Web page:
Battle for the Planet of the Apes (1973) Director: J. Lee Thompson
“Ape Shall Never Kill Ape.”
By this point, the fifth film sequentially in line from the brilliant original Planet of the Apes film is a tired and an all-around cheap effort in my view. This somewhat forgettable movie concludes the original tetralogy of Apes movies prior to the reboot of the franchise decades later with Tim Burton’s Planet of the Apes (2001) and then again with a new trilogy beginning with Rupert Wyatt’s Rise of the Planet of the Apes (2011).
In Battle for the Planet of the Apes, the legendary John Huston serves as the bookended narrator, an ape lawgiver who speaks to us from centuries in the future. The plot takes us to North America in the year 2670. It begins with an odd summary of the Adam and Eve story leading up to the events of the talking ape named Caesar (Roddy McDowall) who was featured prominently in the last few Apes films. Caesar had led an uprising against the enslaving humans, and now the apes, in conjunction with the gorillas, are building a new civilization. Their once grand city now lies in ruins following a catastrophic nuclear war. However, there are also internal tensions with the gorillas led by Aldo (Claude Akins). Caesar attempts to rule benevolently, respecting human life and also ape law, but in order to gain a better sense about the future he travels to the ruins of the ape city at the behest of a human named MacDonald (Austin Stoker). However, amidst the ruins of the ape city they find a race of hostile mutants living underground (these mutants hardly look like the ones featured in Beneath the Planet of the Apes unfortunately). This leads to a battle between the ape encampment and the human mutants –though nothing is really accomplished in this fight. And Aldo kills Caesar’s son, despite the ape maxim not to kill a fellow ape, so Caesar chases Aldo up a tree and tosses him downward to his death.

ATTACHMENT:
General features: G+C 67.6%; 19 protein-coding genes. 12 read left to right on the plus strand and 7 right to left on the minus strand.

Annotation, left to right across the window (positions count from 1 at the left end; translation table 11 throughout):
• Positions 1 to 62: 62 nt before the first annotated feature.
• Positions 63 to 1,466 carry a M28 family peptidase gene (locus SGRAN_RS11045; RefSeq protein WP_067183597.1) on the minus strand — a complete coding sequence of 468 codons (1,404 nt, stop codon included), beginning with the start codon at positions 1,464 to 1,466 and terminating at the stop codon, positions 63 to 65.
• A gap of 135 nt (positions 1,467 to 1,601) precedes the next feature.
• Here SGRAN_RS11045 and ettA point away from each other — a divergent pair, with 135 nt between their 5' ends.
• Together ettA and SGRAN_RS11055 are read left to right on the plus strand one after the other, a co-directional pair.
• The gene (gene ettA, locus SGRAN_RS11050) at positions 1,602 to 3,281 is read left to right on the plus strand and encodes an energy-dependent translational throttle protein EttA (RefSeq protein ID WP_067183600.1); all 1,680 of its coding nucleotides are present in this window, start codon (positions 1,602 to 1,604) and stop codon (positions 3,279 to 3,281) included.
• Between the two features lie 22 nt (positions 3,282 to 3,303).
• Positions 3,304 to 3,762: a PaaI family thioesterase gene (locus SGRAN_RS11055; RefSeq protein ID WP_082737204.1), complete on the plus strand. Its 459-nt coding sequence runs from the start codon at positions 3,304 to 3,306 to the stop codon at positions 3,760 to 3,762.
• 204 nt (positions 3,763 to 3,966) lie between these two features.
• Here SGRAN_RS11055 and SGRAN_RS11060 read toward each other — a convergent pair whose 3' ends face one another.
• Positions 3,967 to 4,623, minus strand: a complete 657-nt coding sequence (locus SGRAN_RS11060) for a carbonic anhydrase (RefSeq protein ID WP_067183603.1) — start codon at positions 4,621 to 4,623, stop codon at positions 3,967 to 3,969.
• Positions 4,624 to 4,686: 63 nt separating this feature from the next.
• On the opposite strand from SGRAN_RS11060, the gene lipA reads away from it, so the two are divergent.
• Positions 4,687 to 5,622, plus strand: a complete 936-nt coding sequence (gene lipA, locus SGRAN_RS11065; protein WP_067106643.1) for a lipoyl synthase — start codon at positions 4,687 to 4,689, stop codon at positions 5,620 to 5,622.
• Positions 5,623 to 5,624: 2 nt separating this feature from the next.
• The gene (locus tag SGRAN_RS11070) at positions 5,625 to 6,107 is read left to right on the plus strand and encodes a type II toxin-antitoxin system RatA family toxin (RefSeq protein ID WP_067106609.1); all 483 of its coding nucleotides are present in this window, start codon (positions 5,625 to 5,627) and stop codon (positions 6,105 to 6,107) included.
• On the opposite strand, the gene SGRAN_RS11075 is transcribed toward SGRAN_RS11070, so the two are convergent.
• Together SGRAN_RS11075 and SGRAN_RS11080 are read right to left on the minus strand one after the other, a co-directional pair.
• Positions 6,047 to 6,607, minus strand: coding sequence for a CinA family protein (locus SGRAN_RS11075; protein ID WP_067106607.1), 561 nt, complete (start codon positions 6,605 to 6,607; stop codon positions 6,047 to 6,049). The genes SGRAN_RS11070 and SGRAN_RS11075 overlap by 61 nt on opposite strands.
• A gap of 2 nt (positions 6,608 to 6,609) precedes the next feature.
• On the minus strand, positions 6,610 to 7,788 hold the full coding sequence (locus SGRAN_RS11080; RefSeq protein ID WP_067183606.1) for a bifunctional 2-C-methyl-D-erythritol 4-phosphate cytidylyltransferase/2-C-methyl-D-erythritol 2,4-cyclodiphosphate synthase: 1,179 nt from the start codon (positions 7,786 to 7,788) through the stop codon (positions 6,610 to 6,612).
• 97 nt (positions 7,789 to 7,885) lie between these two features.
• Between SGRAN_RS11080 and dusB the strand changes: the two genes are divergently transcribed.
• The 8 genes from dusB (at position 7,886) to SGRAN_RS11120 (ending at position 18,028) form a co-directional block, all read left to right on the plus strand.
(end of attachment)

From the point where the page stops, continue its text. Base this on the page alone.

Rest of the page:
Hundreds of years later, John Huston’s narrator/lawgiver returns and we learn that he is speaking to a peaceful group of both apes and humans. Meanwhile a statue of Caesar stands nearby with a tear falls down its face. Thus concludes this lackluster coda to the original Planet of the Apes series. I’m not sure but maybe this script might have been better used as an episode of the short-lived television show rather than as a feature-length film. The Planet of the Apes show aired in 1974 for fourteen episodes (including a couple unbroadcasted episodes). Two initial episode scripts for the show actually came from Rod Serling, creator of The Twilight Zone, who also wrote the first draft of the script for the original Planet of the Apes film, based on Peter Boulle’s novel La Planète des singes (1963). Perhaps that is why the first film is the best!